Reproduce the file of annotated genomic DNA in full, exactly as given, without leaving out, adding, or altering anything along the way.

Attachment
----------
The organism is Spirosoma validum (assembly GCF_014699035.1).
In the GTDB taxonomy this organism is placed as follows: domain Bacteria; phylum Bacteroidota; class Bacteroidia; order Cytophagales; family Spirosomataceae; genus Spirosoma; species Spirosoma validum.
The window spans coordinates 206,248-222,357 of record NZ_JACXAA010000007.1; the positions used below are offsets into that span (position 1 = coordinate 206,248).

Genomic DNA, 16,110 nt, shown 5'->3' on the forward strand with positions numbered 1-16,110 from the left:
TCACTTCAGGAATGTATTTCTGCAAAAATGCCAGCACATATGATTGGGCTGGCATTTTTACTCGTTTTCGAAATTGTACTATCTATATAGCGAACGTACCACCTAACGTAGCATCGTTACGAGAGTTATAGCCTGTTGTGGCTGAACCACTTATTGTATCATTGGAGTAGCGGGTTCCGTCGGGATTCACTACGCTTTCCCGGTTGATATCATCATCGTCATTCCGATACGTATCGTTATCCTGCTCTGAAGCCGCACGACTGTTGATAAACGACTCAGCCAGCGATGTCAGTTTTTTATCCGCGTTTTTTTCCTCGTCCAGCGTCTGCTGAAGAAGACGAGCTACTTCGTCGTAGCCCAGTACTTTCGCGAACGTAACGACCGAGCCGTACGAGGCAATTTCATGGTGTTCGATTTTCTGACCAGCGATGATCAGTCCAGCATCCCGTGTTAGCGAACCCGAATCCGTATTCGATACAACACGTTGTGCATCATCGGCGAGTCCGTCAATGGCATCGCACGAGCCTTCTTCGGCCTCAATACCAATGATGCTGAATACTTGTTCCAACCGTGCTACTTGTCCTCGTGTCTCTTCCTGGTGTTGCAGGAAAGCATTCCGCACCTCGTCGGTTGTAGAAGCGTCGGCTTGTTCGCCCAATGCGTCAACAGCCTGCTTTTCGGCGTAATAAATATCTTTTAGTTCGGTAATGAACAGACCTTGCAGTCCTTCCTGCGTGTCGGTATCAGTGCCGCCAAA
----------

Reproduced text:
The organism is Spirosoma validum (assembly GCF_014699035.1).
In the GTDB taxonomy this organism is placed as follows: domain Bacteria; phylum Bacteroidota; class Bacteroidia; order Cytophagales; family Spirosomataceae; genus Spirosoma; species Spirosoma validum.
The window spans coordinates 206,248-222,357 of record NZ_JACXAA010000007.1; the positions used below are offsets into that span (position 1 = coordinate 206,248).

Genomic DNA, 16,110 nt, shown 5'->3' on the forward strand with positions numbered 1-16,110 from the left:
TCACTTCAGGAATGTATTTCTGCAAAAATGCCAGCACATATGATTGGGCTGGCATTTTTACTCGTTTTCGAAATTGTACTATCTATATAGCGAACGTACCACCTAACGTAGCATCGTTACGAGAGTTATAGCCTGTTGTGGCTGAACCACTTATTGTATCATTGGAGTAGCGGGTTCCGTCGGGATTCACTACGCTTTCCCGGTTGATATCATCATCGTCATTCCGATACGTATCGTTATCCTGCTCTGAAGCCGCACGACTGTTGATAAACGACTCAGCCAGCGATGTCAGTTTTTTATCCGCGTTTTTTTCCTCGTCCAGCGTCTGCTGAAGAAGACGAGCTACTTCGTCGTAGCCCAGTACTTTCGCGAACGTAACGACCGAGCCGTACGAGGCAATTTCATGGTGTTCGATTTTCTGACCAGCGATGATCAGTCCAGCATCCCGTGTTAGCGAACCCGAATCCGTATTCGATACAACACGTTGTGCATCATCGGCGAGTCCGTCAATGGCATCGCACGAGCCTTCTTCGGCCTCAATACCAATGATGCTGAATACTTGTTCCAACCGTGCTACTTGTCCTCGTGTCTCTTCCTGGTGTTGCAGGAAAGCATTCCGCACCTCGTCGGTTGTAGAAGCGTCGGCTTGTTCGCCCAATGCGTCAACAGCCTGCTTTTCGGCGTAATAAATATCTTTTAGTTCGGTAATGAACAGACCTTGCAGTCCTTCCTGCGTGTCGGTATCAGTGCCGCCAAA